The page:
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Thread: Testing Out The Btrfs Mount Options On Linux 3.2

  1. #11
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    Quote Originally Posted by kebabbert View Post
    Why this focus on speed? Why not focus on data safety?
    Reliability should be a given for a filesystem.

  2. #12
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    Quote Originally Posted by stan View Post
    OK, so let's talk reliability. As it stands, BTRFS is much more prone to corruption and gradual degradation of speed and even available free spance than EXT4. Just look at all the reports of people saying BTRFS becomes unusable after a a few days of running. The fact is that for the vast majority of desktop users, BTRFS still has no advantage over EXT4.
    Now this is a VERY good argument to use EXT4 over BTRFS! Why does no one say this except Stan?

    Heck, I can make an unsafe fast solution that no one can trust. The difficulty is making it stable and safe - and yes, that will become a bit slower but some might consider that worth the price. If what Stan says is true, then everybody should prefer EXT4 over BTRFS?

  3. #13
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    Default ... However

    (@kebabbert)

    ... Because btrfs is far too immature to actually live up to the its potential reliability benefits.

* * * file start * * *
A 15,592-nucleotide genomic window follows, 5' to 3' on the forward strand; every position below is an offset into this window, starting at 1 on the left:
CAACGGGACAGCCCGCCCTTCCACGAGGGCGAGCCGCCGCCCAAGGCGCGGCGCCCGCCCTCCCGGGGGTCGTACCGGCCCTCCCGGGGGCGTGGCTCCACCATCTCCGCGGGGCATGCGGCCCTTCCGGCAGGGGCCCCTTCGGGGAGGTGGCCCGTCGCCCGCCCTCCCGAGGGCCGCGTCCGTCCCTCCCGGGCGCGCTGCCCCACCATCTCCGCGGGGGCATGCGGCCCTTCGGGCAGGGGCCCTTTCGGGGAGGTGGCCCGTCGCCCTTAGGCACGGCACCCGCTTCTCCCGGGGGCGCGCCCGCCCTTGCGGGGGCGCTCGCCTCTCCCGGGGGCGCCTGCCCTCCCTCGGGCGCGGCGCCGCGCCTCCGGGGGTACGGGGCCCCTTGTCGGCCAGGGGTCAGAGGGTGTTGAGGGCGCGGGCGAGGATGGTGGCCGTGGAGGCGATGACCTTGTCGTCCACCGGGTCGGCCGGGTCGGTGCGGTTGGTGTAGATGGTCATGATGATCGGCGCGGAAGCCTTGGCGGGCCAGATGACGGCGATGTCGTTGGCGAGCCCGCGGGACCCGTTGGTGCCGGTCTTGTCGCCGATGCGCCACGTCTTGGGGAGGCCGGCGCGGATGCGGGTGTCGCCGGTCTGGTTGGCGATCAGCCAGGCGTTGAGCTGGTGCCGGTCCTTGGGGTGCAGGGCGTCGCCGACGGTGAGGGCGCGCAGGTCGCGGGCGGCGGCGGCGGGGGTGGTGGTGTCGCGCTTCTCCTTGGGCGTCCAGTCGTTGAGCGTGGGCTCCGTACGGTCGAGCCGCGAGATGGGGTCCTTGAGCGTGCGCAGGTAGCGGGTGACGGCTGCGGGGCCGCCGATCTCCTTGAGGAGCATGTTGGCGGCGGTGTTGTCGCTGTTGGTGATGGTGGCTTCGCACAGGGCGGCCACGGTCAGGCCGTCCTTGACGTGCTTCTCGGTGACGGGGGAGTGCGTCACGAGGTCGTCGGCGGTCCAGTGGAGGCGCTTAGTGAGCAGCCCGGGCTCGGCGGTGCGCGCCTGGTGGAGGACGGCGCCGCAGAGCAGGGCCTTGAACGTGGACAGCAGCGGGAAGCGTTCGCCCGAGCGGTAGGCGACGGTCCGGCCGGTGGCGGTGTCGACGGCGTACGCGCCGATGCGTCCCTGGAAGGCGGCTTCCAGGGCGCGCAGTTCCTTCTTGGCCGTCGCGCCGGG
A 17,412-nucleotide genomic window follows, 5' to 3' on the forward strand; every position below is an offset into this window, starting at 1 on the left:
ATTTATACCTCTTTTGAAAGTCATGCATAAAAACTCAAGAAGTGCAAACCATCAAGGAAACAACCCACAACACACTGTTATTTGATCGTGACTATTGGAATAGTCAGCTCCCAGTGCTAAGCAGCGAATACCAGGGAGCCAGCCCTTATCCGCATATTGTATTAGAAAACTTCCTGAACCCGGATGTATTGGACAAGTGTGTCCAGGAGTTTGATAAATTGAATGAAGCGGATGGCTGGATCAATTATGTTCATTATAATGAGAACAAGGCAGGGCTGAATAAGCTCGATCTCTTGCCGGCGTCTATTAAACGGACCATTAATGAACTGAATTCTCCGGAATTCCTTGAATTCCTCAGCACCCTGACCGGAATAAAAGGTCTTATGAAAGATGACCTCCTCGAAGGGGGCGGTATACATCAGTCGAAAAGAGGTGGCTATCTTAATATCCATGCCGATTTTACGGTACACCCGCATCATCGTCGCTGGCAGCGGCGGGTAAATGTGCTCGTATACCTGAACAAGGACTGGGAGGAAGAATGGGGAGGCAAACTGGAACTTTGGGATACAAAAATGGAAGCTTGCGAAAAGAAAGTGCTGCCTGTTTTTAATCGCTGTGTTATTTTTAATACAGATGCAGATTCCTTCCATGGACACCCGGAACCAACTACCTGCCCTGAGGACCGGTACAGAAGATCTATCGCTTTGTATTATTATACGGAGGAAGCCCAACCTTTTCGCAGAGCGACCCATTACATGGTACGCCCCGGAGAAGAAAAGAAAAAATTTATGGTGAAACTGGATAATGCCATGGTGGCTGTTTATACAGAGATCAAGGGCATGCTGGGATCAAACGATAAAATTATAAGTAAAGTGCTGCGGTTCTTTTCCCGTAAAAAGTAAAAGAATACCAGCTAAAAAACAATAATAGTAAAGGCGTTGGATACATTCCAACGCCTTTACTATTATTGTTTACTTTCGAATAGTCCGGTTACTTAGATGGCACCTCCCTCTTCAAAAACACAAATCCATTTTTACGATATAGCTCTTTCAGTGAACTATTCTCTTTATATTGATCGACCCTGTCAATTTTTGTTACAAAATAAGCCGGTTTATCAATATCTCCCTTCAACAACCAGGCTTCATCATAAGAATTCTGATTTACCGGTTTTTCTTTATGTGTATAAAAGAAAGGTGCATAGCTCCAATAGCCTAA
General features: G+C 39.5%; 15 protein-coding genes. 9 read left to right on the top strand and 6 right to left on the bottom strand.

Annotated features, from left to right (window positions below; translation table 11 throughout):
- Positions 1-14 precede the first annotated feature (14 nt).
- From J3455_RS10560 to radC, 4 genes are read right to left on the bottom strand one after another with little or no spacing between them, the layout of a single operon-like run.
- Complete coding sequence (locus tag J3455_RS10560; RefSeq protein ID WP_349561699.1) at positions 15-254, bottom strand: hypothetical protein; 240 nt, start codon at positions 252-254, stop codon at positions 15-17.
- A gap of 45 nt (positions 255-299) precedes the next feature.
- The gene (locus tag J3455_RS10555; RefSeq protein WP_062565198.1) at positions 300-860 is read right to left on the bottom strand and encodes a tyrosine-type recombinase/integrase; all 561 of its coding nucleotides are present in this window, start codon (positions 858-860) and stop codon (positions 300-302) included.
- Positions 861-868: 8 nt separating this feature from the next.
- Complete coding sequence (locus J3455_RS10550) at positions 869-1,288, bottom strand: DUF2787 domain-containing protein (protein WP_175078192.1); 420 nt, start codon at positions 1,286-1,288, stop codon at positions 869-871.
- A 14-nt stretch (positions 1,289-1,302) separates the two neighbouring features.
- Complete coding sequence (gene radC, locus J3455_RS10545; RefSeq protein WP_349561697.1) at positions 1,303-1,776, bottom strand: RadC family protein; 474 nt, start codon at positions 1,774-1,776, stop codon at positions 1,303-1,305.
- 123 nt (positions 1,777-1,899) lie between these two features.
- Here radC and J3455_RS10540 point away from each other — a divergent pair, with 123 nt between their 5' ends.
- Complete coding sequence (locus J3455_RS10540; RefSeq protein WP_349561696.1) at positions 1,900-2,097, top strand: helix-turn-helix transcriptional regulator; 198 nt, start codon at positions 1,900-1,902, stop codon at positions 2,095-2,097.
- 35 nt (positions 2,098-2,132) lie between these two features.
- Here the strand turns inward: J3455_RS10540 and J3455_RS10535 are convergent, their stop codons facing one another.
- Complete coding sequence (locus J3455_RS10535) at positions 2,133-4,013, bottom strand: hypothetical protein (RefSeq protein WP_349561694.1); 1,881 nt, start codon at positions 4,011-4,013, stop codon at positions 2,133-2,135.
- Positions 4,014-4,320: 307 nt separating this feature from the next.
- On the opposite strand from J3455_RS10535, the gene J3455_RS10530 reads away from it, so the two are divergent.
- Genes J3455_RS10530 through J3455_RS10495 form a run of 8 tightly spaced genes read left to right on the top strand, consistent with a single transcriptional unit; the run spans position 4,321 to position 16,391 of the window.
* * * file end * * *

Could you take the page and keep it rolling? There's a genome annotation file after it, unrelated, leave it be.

Sure, I'd love to have ZFS-like-features on Linux, but for now, ext4 is more reliable than btrfs.
    DEV: Intel S2600C0, 2xE52658V2, 32GB, 4x2TB, GTX780, F20/x86_64, Dell U2711.
    SRV: Intel S5520SC, 2xX5680, 36GB, 4x2TB, GTX550, F20/x86_64, Dell U2412..
    BACK: Tyan Tempest i5400XT, 2xE5335, 8GB, 3x1.5TB, 9800GTX, F20/x86-64.
    LAP: ASUS N56VJ, i7-3630QM, 16GB, 1TB, 635M, F20/x86_64.

  4. #14
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    Default not sure

    I'm not sure the 'inode_cache' option has been tested the right way, and the article doesn't describe in detail how this was done.

    This option does some FS modifications on first boot, so in order to test, it is probably best to boot once with this option in effect, do some work, reboot, and only then run the tests.

  5. #15
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    Quote Originally Posted by DanL View Post
    Reliability should be a given for a filesystem.
    Well, fact is, that reliability is not given for any filesystem. Apparently, there are many reports of BTRFS corrupting data. Here is one of the reports from last month:
    http://phoronix.com/forums/showthrea...731#post249731

  6. #16
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    Well, I saw the results and I've a weird question to ask about them: Why using compression gives so much better performance than not using compression at all? Shouldn't it be the opposite? It seems something very wrong is on the results that use BTRFS compression, btw...

    Also, these results only confirm why at the moment ext4 is the defacto file system for Linux consumer users. But I hope BTRFS will get better over time...

    Cheers

  7. #17
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    Quote Originally Posted by stan View Post